A file photo of Clem MacMahon with some of the original historic documents in the Ballina Naval and Maritime Museum's collection. Mr MacMahon passed away last Friday, November 14.
A file photo of Clem MacMahon with some of the original historic documents in the Ballina Naval and Maritime Museum's collection. Mr MacMahon passed away last Friday, November 14. Graham Broadhead

Ballina's old man of the sea - Clem MacMahon OAM - dies

THE ocean will make the perfect backdrop for the farewell of Ballina's Clem MacMahon OAM.

Mr MacMahon, who passed away last Friday aged 89, had "an affinity with the sea" and enjoyed the outdoors, his family said, which is why his funeral will take place looking out over the ocean at East Ballina's open-air chapel at Dunes on Shelly.

The World War II Royal Australian Navy veteran is best known in recent times as the president of the Ballina Naval and Maritime Museum, a position he has held for the past 20 years, and has held over a period of 30 years.

Under Clem's watch, the Ballina museum, a popular tourist attraction, had a major renovation in 2007 - with Clem the driving force in lobbying for government grants and council approvals.

His latest negotiation project was to have a section of the museum built in to protect the historic river vessel, MV Florrie.

Clem MacMahon and Neil Halliday with the Samson Post at Angels Beach Ballina.
Clem MacMahon and Neil Halliday with the Samson Post at Angels Beach Ballina. The Northern Star Archives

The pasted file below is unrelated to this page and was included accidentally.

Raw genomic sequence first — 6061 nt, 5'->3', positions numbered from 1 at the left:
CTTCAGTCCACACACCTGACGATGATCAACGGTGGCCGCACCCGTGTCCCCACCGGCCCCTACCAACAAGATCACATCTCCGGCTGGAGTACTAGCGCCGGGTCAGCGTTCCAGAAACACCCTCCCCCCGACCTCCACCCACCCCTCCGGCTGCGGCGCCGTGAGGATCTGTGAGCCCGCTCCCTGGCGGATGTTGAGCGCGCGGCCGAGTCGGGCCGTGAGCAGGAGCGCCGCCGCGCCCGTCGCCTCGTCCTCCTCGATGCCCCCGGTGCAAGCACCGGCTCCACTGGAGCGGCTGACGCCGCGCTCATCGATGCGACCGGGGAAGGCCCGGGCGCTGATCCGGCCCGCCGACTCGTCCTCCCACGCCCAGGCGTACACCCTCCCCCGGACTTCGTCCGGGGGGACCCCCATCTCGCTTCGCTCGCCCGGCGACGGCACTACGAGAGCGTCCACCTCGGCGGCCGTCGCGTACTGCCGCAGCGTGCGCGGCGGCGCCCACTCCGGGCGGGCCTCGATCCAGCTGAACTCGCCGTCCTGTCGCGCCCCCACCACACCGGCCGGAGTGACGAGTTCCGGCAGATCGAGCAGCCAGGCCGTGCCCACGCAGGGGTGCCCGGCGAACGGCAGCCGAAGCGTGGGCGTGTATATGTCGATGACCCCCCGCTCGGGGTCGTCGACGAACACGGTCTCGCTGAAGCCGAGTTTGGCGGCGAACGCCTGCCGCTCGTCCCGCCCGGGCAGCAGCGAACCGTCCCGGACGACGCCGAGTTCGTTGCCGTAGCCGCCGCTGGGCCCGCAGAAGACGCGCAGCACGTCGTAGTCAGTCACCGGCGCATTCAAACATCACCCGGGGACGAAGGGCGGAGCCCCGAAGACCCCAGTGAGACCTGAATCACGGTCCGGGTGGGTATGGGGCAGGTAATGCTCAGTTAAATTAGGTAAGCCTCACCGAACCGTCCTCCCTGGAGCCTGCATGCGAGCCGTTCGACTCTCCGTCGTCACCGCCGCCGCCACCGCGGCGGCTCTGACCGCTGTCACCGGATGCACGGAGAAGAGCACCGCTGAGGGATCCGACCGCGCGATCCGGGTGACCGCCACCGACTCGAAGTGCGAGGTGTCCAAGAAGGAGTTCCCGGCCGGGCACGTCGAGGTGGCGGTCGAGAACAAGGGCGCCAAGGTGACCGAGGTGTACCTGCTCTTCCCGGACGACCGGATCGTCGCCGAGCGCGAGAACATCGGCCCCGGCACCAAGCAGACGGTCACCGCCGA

Clem's wife of 65 years, Yvonne, said Clem was "a good people person and a good negotiator for the community".

"He worked hard, and it had to be done right," she said.

At the age of 89, he was still "going to work" at the museum every day.

Curator of the Ballina Naval and Maritime Museum, Ron Creber, said Clem would "be sadly missed".

Clem left school at 15 to join the merchant navy, then enlisted in the Royal Australian Navy in 1942, seeing active service Darwin and the Pacific Ocean until his discharge as a Lieutenant in 1947.

He returned to studies after the war and enrolled in medicine at Sydney University. He transferred to teaching in 1951, and completed a science degree.

"Mr Mac" taught science, being promoted to senior school positions in the NSW Department of Education before moving to Rosebank in 1976 and retiring in 1984 as the regional inspector of studies and services for the North Coast.

While in Sydney, he also ran the Sutherland Shire Evening College for 19 years.

Mr MacMahon moved to Ballina in 1986.

As a volunteer with the NSW Cancer Council since 1981, he established a network of field officers to run education programs. Clem also was instrumental in establishing the North Coast Breast Screening Program. He received a Medal of the Order of Australia in 1997 for his work in cancer education programs and adult education and a Premier's Award in 2003 for community work.

Clem is survived by Yvonne and daughters Susan, Fran, Penny, Michele, Stephanie and Judy.

His funeral will be held at Dunes on Shelly, East Ballina, at 11am on Monday, November 24.


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